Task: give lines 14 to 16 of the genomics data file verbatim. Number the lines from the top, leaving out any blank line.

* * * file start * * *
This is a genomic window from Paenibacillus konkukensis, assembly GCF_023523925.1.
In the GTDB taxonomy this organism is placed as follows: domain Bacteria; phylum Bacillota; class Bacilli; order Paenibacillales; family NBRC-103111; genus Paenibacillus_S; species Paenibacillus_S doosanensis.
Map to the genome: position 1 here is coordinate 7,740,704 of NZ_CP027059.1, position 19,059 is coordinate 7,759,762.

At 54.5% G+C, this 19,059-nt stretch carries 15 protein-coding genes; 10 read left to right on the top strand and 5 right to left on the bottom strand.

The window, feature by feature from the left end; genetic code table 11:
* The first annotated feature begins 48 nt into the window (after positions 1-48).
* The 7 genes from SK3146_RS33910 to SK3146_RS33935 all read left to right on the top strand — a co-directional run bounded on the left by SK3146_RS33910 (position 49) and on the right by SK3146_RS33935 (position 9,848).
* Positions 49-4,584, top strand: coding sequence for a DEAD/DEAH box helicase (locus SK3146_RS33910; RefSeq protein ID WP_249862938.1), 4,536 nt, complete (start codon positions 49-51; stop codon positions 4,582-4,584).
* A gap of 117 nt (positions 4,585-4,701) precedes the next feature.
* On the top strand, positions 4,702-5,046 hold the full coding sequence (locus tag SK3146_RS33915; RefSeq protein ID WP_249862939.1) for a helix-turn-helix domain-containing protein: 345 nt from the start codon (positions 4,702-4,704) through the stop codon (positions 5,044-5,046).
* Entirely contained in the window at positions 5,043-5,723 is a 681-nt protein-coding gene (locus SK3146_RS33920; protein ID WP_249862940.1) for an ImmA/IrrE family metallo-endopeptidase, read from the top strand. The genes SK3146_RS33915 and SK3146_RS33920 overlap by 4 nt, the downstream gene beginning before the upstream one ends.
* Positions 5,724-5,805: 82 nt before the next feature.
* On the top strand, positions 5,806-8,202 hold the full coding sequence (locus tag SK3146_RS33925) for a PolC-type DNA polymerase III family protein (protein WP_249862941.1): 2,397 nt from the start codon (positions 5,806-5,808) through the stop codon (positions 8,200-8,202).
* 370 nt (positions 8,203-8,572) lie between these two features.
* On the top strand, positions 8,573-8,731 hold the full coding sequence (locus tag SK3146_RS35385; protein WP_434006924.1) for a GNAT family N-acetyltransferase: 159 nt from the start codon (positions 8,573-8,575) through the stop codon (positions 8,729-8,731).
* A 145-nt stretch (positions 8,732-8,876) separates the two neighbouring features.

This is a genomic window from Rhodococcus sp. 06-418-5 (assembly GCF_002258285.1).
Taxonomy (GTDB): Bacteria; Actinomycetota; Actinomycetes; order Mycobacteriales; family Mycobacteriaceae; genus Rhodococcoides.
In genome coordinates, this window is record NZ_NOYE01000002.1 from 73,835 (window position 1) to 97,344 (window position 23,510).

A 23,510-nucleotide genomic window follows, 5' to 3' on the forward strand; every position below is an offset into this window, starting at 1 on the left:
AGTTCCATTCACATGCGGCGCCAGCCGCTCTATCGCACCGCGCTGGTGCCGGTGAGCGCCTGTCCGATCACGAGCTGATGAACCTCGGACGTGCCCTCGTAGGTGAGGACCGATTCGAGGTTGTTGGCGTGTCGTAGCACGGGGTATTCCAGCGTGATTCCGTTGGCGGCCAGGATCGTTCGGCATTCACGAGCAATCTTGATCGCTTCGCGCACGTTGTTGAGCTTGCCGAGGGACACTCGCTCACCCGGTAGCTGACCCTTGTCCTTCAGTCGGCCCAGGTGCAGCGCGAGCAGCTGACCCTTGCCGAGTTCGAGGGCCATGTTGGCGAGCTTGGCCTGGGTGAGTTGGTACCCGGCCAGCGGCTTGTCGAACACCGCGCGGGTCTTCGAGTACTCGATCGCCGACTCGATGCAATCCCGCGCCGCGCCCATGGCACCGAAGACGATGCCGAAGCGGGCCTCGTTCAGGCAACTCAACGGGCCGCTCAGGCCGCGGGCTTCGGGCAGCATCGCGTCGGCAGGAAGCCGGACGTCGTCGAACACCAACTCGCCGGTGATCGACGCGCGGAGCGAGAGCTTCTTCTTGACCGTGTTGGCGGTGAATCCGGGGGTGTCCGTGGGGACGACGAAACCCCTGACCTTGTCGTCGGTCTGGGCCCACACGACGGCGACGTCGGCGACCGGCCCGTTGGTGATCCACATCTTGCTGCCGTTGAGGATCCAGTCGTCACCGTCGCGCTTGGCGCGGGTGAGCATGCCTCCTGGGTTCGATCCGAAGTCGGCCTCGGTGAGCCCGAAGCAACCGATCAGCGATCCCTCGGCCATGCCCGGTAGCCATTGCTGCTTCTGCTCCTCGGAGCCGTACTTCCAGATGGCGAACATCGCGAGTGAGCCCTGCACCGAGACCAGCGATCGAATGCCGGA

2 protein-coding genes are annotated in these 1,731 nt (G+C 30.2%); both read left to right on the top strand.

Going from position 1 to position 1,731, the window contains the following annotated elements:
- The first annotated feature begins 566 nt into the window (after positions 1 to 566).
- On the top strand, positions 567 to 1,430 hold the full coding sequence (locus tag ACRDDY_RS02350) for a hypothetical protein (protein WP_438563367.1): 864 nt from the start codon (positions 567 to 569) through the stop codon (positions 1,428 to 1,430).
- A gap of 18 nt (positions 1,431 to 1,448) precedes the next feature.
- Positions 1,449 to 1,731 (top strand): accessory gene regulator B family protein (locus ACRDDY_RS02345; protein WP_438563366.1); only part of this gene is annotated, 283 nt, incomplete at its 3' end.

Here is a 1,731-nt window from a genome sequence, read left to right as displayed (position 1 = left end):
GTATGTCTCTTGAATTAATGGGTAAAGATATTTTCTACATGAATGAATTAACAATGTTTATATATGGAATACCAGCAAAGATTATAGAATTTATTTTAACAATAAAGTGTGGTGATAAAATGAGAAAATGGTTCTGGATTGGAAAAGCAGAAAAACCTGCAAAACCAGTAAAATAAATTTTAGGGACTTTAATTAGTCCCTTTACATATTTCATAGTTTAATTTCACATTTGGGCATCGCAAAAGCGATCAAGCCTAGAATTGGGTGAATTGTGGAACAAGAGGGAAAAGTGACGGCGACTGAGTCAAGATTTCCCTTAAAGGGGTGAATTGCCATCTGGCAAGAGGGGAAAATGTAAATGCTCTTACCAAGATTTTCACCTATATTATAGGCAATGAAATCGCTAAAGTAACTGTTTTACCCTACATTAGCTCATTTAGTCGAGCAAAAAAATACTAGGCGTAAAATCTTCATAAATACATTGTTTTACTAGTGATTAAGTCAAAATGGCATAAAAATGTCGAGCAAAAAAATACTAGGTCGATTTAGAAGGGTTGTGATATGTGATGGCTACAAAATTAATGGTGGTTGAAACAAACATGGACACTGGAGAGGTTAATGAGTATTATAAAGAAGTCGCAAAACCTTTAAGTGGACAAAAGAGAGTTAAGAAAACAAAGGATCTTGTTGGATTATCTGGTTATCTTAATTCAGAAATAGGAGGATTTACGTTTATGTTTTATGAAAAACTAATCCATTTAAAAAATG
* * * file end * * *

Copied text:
* 370 nt (positions 8,203-8,572) lie between these two features.
* On the top strand, positions 8,573-8,731 hold the full coding sequence (locus tag SK3146_RS35385; protein WP_434006924.1) for a GNAT family N-acetyltransferase: 159 nt from the start codon (positions 8,573-8,575) through the stop codon (positions 8,729-8,731).
* A 145-nt stretch (positions 8,732-8,876) separates the two neighbouring features.